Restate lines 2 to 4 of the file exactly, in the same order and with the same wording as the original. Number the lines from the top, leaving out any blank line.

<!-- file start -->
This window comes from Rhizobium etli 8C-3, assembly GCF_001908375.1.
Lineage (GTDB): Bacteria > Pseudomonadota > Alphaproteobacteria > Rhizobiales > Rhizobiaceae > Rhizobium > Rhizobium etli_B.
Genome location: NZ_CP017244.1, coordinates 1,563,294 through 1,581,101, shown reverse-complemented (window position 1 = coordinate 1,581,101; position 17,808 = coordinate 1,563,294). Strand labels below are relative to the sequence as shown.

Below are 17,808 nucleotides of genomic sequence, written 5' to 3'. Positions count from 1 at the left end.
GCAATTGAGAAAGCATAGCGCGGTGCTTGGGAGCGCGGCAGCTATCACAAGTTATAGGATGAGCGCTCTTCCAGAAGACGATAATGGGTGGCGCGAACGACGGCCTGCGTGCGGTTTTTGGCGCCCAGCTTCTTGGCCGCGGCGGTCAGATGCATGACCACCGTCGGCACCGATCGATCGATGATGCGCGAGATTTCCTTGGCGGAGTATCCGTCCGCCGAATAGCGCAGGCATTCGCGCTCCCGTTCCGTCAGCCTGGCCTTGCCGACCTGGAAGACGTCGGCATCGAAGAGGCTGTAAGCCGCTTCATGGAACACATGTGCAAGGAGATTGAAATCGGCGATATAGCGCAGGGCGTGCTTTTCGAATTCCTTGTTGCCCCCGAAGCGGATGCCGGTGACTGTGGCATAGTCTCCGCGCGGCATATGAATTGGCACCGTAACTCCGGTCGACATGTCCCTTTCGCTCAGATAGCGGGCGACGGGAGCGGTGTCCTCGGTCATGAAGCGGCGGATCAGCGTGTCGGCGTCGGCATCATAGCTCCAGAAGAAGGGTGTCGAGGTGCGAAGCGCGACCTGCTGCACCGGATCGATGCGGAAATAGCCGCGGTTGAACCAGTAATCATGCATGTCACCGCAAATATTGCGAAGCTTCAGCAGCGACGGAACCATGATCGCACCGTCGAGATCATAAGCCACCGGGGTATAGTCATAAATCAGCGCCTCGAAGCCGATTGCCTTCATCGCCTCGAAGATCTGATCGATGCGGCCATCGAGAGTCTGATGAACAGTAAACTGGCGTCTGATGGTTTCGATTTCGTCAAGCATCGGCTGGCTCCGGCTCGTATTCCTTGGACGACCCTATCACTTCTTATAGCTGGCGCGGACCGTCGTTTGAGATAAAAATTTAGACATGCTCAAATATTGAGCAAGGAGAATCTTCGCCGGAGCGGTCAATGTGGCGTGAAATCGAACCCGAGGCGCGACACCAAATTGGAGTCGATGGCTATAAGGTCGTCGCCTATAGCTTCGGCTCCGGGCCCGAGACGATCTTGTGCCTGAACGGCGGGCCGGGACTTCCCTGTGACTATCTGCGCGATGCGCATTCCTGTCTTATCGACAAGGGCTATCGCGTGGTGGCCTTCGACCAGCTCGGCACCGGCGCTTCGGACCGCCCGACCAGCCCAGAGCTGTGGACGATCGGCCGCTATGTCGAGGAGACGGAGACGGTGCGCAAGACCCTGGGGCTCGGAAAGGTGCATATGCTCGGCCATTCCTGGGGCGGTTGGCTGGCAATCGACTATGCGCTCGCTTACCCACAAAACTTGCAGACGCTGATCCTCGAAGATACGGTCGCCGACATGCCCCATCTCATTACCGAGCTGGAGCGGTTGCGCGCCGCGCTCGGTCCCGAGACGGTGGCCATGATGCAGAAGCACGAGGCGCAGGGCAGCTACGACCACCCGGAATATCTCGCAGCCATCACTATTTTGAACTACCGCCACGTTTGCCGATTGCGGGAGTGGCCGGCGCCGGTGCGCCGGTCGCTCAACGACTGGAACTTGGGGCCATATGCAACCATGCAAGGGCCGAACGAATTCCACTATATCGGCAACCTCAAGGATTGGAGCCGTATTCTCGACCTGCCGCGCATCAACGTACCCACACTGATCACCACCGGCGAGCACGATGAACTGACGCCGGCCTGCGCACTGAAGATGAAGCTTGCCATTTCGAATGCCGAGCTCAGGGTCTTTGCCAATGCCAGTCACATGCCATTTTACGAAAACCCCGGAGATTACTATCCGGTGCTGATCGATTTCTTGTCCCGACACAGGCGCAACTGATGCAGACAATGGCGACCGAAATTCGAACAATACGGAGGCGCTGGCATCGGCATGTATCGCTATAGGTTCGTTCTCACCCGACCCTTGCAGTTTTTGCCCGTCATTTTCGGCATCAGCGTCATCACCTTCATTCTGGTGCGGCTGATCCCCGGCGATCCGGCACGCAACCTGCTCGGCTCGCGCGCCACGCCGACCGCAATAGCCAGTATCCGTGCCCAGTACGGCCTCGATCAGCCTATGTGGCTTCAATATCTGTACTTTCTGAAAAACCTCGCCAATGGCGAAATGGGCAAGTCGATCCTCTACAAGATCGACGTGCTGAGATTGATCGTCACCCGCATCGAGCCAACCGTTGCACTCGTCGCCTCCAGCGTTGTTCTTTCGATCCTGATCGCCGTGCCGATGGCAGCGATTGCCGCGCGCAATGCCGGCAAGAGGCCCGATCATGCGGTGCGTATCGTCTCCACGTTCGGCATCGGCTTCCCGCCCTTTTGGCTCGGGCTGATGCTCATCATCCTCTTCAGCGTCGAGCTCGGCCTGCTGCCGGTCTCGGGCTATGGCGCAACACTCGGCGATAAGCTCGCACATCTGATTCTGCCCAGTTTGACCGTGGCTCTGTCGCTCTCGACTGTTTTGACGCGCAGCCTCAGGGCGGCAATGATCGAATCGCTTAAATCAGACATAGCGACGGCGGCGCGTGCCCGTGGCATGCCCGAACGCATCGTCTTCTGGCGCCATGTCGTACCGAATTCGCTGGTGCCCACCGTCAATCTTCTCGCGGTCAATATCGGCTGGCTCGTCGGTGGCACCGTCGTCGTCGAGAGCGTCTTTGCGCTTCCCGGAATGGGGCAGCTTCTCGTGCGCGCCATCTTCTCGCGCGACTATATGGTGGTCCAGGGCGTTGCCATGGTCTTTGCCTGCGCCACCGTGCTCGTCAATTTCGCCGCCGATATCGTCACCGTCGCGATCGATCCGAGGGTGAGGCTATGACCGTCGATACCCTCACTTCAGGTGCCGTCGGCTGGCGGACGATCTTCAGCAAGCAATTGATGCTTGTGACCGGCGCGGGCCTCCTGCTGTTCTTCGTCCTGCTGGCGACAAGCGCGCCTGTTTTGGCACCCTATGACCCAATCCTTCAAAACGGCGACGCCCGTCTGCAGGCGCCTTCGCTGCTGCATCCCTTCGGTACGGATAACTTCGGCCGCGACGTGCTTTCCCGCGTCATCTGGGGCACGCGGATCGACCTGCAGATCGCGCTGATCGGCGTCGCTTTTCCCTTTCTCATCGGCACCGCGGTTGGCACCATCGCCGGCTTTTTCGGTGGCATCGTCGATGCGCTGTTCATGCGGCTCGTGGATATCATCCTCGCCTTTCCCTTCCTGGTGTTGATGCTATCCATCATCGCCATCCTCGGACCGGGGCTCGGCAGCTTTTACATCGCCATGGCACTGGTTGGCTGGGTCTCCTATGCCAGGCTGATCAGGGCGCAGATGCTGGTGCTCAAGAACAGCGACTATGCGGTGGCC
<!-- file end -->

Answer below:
Lineage (GTDB): Bacteria > Pseudomonadota > Alphaproteobacteria > Rhizobiales > Rhizobiaceae > Rhizobium > Rhizobium etli_B.
Genome location: NZ_CP017244.1, coordinates 1,563,294 through 1,581,101, shown reverse-complemented (window position 1 = coordinate 1,581,101; position 17,808 = coordinate 1,563,294). Strand labels below are relative to the sequence as shown.

Below are 17,808 nucleotides of genomic sequence, written 5' to 3'. Positions count from 1 at the left end.